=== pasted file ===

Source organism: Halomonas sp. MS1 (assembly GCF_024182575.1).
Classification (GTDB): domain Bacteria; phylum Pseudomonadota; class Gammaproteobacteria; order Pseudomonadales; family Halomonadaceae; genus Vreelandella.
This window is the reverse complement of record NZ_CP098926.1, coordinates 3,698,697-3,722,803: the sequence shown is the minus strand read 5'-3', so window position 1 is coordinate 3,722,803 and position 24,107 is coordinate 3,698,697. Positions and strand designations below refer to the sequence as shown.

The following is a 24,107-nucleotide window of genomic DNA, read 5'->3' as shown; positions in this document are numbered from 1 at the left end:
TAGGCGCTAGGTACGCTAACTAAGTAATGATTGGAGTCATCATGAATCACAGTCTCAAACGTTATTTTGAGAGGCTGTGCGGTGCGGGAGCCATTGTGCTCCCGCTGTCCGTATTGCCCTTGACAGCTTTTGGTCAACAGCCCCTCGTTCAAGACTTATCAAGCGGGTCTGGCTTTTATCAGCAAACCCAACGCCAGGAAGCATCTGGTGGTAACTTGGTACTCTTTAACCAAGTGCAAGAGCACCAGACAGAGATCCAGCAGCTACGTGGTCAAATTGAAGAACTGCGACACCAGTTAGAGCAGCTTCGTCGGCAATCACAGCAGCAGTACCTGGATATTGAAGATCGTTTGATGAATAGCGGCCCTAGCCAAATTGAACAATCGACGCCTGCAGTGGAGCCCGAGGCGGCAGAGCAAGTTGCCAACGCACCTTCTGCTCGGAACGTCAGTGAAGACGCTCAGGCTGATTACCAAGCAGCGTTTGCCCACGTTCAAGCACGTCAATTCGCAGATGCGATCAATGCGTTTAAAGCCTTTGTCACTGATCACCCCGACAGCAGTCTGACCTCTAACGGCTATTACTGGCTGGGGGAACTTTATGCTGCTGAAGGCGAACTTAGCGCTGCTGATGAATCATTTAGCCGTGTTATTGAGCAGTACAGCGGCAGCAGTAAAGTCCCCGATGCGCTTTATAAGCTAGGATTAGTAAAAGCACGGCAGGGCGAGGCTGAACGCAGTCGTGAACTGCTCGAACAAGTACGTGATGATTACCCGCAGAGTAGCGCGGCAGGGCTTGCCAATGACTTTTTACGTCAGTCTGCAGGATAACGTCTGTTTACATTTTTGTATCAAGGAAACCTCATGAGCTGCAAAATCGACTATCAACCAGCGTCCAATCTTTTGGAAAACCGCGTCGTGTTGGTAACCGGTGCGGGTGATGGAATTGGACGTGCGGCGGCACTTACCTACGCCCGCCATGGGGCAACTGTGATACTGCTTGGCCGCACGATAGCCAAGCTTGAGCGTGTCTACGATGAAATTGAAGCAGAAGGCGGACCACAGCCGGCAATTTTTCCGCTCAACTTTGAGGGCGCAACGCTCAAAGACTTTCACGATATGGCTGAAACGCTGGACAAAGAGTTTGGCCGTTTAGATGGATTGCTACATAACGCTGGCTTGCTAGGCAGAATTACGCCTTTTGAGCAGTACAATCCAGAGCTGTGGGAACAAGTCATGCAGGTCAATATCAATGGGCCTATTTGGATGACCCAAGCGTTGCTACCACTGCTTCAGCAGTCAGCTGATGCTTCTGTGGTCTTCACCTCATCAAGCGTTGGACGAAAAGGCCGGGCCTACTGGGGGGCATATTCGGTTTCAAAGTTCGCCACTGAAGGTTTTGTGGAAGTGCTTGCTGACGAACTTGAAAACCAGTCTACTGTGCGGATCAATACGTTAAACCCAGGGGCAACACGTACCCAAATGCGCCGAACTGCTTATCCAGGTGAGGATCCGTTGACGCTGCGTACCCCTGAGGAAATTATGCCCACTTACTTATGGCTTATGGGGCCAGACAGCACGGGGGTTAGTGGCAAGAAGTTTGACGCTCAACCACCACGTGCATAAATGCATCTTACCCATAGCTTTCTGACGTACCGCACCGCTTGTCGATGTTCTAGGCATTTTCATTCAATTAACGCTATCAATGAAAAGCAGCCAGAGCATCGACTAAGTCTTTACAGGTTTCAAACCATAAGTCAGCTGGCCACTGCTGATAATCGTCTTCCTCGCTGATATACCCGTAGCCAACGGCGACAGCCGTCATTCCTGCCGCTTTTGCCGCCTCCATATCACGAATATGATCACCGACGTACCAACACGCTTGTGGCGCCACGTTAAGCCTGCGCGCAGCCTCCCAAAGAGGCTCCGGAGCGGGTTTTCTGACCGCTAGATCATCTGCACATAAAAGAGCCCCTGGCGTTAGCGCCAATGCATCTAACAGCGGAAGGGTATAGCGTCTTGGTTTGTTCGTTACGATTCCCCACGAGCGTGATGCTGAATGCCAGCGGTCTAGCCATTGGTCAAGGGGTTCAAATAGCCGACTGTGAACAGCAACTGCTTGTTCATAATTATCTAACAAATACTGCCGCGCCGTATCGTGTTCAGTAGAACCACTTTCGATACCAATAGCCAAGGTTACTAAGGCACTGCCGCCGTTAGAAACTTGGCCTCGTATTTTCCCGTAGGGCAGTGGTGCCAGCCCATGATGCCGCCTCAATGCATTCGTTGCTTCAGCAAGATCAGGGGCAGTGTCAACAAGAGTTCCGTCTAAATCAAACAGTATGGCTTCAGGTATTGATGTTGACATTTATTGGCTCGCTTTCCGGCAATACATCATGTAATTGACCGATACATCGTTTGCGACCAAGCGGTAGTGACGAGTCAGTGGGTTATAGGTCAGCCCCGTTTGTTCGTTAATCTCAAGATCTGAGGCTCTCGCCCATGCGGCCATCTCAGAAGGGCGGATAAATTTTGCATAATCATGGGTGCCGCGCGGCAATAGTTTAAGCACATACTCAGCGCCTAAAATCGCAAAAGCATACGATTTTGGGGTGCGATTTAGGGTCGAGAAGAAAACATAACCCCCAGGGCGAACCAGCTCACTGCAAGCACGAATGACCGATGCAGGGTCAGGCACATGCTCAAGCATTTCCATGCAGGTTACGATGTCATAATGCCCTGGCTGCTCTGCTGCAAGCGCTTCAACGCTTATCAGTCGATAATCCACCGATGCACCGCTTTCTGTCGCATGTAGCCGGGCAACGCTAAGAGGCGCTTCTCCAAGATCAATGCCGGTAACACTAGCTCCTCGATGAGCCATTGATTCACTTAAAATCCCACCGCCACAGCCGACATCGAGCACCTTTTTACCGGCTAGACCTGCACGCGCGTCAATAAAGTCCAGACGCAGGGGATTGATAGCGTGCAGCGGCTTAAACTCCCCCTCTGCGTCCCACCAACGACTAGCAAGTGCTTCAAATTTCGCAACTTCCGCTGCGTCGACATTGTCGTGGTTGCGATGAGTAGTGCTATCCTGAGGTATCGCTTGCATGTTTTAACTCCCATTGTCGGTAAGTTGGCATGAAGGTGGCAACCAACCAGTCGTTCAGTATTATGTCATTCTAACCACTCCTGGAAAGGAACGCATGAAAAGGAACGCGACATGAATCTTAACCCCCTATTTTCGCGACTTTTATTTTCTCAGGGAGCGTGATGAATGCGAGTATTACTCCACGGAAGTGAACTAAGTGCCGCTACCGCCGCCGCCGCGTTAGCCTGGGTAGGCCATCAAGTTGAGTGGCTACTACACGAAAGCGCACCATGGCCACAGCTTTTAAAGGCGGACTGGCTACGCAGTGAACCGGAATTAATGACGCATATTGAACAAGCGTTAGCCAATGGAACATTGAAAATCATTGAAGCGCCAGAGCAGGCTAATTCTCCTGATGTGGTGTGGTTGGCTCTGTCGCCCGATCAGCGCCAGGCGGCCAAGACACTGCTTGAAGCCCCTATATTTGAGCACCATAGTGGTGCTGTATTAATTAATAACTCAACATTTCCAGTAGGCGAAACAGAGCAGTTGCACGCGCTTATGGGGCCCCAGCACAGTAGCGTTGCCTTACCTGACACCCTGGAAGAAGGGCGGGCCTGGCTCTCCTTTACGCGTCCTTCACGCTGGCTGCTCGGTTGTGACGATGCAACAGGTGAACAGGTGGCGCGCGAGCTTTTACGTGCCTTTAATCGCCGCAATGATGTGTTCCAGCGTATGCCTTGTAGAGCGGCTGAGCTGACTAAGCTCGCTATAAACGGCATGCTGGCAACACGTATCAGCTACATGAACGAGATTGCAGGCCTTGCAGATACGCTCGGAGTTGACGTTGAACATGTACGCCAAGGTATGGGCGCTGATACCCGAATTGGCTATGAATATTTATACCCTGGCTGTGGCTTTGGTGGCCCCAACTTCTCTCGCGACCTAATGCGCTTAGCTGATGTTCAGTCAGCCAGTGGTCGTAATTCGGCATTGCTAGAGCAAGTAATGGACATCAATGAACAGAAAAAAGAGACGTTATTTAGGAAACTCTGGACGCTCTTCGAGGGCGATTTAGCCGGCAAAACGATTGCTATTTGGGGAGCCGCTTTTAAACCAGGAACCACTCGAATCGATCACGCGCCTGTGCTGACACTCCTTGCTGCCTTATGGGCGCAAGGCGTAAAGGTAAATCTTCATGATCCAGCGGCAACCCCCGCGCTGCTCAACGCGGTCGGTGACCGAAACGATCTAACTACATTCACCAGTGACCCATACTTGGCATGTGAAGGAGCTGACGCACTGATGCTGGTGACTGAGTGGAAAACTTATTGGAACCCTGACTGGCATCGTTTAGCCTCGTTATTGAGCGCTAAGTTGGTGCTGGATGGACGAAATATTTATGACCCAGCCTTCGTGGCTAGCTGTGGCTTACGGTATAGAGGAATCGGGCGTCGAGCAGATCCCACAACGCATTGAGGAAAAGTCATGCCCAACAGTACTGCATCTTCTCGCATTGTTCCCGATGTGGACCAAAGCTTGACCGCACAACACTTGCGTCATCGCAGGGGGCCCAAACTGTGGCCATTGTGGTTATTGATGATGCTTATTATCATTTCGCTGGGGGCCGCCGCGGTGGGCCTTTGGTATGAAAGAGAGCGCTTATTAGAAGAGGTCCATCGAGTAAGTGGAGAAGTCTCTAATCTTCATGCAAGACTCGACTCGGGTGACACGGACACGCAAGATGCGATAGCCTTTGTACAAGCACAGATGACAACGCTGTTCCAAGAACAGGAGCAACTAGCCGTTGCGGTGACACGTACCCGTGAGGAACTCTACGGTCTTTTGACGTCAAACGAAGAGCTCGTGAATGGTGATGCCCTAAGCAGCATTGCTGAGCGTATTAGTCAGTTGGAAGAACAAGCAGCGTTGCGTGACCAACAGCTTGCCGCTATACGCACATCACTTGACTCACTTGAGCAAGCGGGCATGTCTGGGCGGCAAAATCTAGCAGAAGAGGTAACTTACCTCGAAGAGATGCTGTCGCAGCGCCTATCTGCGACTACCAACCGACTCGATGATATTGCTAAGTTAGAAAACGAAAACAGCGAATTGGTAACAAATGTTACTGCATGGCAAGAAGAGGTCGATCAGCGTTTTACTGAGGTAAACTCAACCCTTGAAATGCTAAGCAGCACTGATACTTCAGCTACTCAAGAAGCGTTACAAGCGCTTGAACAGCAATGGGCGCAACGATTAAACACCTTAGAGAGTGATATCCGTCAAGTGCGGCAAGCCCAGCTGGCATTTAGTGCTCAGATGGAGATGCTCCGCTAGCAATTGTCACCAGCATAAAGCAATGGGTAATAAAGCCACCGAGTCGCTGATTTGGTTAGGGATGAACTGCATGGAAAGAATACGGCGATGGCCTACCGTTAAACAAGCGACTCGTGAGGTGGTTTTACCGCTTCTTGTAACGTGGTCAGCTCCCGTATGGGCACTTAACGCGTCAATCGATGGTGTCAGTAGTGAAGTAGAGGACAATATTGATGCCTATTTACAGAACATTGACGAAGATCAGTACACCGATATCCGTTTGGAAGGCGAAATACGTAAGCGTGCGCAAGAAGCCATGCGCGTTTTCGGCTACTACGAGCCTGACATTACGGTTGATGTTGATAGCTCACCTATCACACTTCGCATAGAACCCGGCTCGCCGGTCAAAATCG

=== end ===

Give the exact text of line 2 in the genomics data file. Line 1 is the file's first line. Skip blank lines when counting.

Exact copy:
Classification (GTDB): domain Bacteria; phylum Pseudomonadota; class Gammaproteobacteria; order Pseudomonadales; family Halomonadaceae; genus Vreelandella.